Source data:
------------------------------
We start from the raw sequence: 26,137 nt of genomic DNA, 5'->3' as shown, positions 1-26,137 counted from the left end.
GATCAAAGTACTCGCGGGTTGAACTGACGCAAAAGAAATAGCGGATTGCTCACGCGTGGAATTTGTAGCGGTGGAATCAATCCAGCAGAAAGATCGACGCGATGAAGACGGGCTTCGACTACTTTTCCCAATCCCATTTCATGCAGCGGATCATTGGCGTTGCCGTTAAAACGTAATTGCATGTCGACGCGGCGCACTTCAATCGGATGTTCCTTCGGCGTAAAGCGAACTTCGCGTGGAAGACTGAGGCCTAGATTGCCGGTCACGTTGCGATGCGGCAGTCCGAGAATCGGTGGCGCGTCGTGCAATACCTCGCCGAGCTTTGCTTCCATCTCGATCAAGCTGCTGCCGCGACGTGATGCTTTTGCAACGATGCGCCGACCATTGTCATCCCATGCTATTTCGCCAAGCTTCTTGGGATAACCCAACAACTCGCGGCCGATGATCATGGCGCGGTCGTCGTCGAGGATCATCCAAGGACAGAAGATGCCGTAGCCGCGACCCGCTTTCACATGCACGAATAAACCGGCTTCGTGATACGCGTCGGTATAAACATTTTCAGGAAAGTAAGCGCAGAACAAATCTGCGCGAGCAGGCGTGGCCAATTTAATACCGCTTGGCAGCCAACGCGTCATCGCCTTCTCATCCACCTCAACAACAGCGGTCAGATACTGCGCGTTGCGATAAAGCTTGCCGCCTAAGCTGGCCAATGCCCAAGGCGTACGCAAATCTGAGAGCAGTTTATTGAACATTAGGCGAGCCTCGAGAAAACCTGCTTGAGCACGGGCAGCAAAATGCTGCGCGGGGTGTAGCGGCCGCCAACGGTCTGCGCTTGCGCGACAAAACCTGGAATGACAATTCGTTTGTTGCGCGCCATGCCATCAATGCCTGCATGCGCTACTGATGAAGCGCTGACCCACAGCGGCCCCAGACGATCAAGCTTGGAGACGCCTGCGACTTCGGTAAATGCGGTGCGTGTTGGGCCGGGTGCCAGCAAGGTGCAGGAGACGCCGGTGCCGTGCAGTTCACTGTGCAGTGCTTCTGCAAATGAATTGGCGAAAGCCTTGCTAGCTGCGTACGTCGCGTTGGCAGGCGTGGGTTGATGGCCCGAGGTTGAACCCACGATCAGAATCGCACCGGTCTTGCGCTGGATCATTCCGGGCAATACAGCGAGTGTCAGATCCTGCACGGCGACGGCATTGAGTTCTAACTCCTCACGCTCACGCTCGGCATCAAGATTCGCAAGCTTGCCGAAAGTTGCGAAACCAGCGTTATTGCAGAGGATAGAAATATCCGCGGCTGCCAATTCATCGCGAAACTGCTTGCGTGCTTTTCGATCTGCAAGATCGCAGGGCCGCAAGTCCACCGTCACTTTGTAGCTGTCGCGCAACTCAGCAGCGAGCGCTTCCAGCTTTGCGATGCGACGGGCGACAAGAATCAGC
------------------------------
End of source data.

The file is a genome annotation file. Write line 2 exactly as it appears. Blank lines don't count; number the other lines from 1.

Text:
GATCAAAGTACTCGCGGGTTGAACTGACGCAAAAGAAATAGCGGATTGCTCACGCGTGGAATTTGTAGCGGTGGAATCAATCCAGCAGAAAGATCGACGCGATGAAGACGGGCTTCGACTACTTTTCCCAATCCCATTTCATGCAGCGGATCATTGGCGTTGCCGTTAAAACGTAATTGCATGTCGACGCGGCGCACTTCAATCGGATGTTCCTTCGGCGTAAAGCGAACTTCGCGTGGAAGACTGAGGCCTAGATTGCCGGTCACGTTGCGATGCGGCAGTCCGAGAATCGGTGGCGCGTCGTGCAATACCTCGCCGAGCTTTGCTTCCATCTCGATCAAGCTGCTGCCGCGACGTGATGCTTTTGCAACGATGCGCCGACCATTGTCATCCCATGCTATTTCGCCAAGCTTCTTGGGATAACCCAACAACTCGCGGCCGATGATCATGGCGCGGTCGTCGTCGAGGATCATCCAAGGACAGAAGATGCCGTAGCCGCGACCCGCTTTCACATGCACGAATAAACCGGCTTCGTGATACGCGTCGGTATAAACATTTTCAGGAAAGTAAGCGCAGAACAAATCTGCGCGAGCAGGCGTGGCCAATTTAATACCGCTTGGCAGCCAACGCGTCATCGCCTTCTCATCCACCTCAACAACAGCGGTCAGATACTGCGCGTTGCGATAAAGCTTGCCGCCTAAGCTGGCCAATGCCCAAGGCGTACGCAAATCTGAGAGCAGTTTATTGAACATTAGGCGAGCCTCGAGAAAACCTGCTTGAGCACGGGCAGCAAAATGCTGCGCGGGGTGTAGCGGCCGCCAACGGTCTGCGCTTGCGCGACAAAACCTGGAATGACAATTCGTTTGTTGCGCGCCATGCCATCAATGCCTGCATGCGCTACTGATGAAGCGCTGACCCACAGCGGCCCCAGACGATCAAGCTTGGAGACGCCTGCGACTTCGGTAAATGCGGTGCGTGTTGGGCCGGGTGCCAGCAAGGTGCAGGAGACGCCGGTGCCGTGCAGTTCACTGTGCAGTGCTTCTGCAAATGAATTGGCGAAAGCCTTGCTAGCTGCGTACGTCGCGTTGGCAGGCGTGGGTTGATGGCCCGAGGTTGAACCCACGATCAGAATCGCACCGGTCTTGCGCTGGATCATTCCGGGCAATACAGCGAGTGTCAGATCCTGCACGGCGACGGCATTGAGTTCTAACTCCTCACGCTCACGCTCGGCATCAAGATTCGCAAGCTTGCCGAAAGTTGCGAAACCAGCGTTATTGCAGAGGATAGAAATATCCGCGGCTGCCAATTCATCGCGAAACTGCTTGCGTGCTTTTCGATCTGCAAGATCGCAGGGCCGCAAGTCCACCGTCACTTTGTAGCTGTCGCGCAACTCAGCAGCGAGCGCTTCCAGCTTTGCGATGCGACGGGCGACAAGAATCAGC